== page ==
Wednesday, May 23, 2012


Sleep. When you're a parent of small children it becomes an obsession. When I'm awake I'm structuring our day to make sure both boys are stimulated and fed enough (but not too much) to make sure they are perfectly worn out and drowsy at night. When I'm asleep I'm usually concentrating very hard on staying asleep, and praying that I get enough to make it through the next day. Anything that disturbs the balance - a fever, a nightmare, the dog, a thunderstorm, a f**king jackhammer in the daytime, is met with an exhausted rage that would make me cry if only I had the energy. Quite simply, I live, eat and breathe sleep. After 12 weeks of getting 4 consecutive hours at the most, I am barely functioning, and definitely not "firing on all cylinders," as my husband so eloquently puts it. When anyone asks me how I am my response is usually, "so freaking tired." Sleep has become such a precious commodity that if someone offered me a choice between a gift of diamonds, or 24 hours, by myself in a hotel, I would take the sleep without giving it a second thought. It's boring I know, but I cannot think or talk about anything else until I get some sleep.

The old "sleep when the baby sleeps" goes out the window when you also have a toddler, and if there are less than 3 adults in the house, the chance to catch up evaporates faster than my patience. For something so essential to survival, I cannot believe that babies are born not knowing how to sleep. It's not rocket science kiddies! They don't know that they need it and as their parents you need to help them, for your sake as much as theirs. It's a delicate balancing act, and what worked for one kid might have the opposite effect on the other. So my days and nights have been spent tweaking things ever so slightly looking for the magic combination. Charlie doesn't like to be swaddled, and he sleeps better when the fan is on instead of the air-con. We need to give him a dream-feed, something we never did with Josh, and he prefers to go to sleep with white noise in the background, rather than music. It also helps when I am absolutely shattered and don't hear him fussing. I've been getting him up and popping a boob in his mouth whenever he stirred, pre-empting a crying fit which would wake everyone else, but it turns out I didn't need to. Last night we got the balance right, we found the holy grail, and the little guy slept for 12 solid hours! I slept through every whimper and grunt, and when he was done, Charlie just carried on sleeping. The urge to feed woke me before he did (they don't call it a let-down for nothing...) but I know now that he doesn't need to eat as often as I was trying to feed him. I'd be cross with myself for not figuring it out sooner if I wasn't so overjoyed. I feel like a new woman, like I could take on the world. I know there will always be bad nights, and tonight could very well be one of them. If I have learned anything from this parenting gig, it's that things always change just when you think you've got them figured out. But I have seen the light at the end of the tunnel.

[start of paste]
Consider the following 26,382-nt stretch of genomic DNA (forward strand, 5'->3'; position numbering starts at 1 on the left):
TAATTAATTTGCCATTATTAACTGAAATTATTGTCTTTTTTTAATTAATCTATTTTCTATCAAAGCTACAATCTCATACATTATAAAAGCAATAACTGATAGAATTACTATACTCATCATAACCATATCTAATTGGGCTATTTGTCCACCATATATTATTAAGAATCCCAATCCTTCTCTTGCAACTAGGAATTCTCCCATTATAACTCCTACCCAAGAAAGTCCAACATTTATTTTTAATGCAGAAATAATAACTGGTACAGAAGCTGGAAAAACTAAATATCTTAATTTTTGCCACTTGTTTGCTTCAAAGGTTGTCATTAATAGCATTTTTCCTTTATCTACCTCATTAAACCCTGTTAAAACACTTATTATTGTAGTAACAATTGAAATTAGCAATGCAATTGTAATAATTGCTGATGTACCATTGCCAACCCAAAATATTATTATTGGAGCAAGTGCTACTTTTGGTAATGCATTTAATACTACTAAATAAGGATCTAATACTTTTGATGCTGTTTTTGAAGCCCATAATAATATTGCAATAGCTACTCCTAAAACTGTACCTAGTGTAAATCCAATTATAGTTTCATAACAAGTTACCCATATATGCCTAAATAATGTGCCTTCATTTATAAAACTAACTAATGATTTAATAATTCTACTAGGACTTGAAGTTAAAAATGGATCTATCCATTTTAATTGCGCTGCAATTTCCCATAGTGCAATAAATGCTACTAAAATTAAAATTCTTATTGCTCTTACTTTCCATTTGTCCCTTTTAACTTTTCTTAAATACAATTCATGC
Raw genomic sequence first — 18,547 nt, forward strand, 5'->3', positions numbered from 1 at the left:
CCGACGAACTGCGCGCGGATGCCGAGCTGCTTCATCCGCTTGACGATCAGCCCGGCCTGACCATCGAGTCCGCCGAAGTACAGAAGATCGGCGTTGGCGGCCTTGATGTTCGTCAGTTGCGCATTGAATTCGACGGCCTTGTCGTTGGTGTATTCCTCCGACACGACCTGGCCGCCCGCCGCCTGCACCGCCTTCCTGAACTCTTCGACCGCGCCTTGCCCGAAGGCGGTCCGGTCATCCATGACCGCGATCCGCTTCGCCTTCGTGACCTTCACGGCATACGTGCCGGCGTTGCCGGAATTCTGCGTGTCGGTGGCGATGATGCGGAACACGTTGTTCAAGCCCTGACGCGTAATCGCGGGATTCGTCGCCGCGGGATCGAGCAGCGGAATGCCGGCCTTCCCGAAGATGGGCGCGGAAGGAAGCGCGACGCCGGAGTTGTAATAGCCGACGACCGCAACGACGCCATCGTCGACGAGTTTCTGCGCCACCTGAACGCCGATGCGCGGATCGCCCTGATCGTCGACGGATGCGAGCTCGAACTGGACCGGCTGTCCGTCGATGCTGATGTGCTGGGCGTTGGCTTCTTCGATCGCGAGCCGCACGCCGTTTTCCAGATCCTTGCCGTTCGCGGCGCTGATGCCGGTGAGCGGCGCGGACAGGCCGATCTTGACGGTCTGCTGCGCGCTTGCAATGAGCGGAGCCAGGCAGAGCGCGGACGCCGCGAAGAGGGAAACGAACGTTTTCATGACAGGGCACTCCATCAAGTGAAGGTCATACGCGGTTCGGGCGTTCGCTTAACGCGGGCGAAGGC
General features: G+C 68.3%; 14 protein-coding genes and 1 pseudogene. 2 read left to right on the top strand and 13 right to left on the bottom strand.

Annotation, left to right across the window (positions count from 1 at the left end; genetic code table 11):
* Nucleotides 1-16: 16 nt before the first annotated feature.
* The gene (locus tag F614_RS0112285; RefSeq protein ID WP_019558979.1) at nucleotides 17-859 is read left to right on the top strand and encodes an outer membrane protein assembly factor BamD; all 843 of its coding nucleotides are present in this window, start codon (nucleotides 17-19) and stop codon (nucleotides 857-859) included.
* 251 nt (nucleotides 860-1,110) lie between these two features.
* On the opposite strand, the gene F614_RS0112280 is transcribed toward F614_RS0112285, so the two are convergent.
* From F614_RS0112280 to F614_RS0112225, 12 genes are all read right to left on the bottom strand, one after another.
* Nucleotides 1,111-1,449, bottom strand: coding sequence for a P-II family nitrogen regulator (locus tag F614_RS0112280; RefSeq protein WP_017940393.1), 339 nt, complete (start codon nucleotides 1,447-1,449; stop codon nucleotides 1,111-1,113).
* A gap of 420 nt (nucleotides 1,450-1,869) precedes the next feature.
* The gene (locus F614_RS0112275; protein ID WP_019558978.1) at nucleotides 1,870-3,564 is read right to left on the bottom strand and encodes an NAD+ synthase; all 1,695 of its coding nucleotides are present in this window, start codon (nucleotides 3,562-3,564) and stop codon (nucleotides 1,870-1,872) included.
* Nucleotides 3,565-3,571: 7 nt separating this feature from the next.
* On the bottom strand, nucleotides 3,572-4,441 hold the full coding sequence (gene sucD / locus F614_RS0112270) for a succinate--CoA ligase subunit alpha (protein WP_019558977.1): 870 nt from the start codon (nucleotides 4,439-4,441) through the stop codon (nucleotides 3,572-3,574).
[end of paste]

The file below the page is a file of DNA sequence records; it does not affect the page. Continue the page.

It's official - Charlie can sleep through. Now we just need to convince his big brother to do the same...

For those of you in the same boat, you are not alone. This is old, but it still makes me smile -

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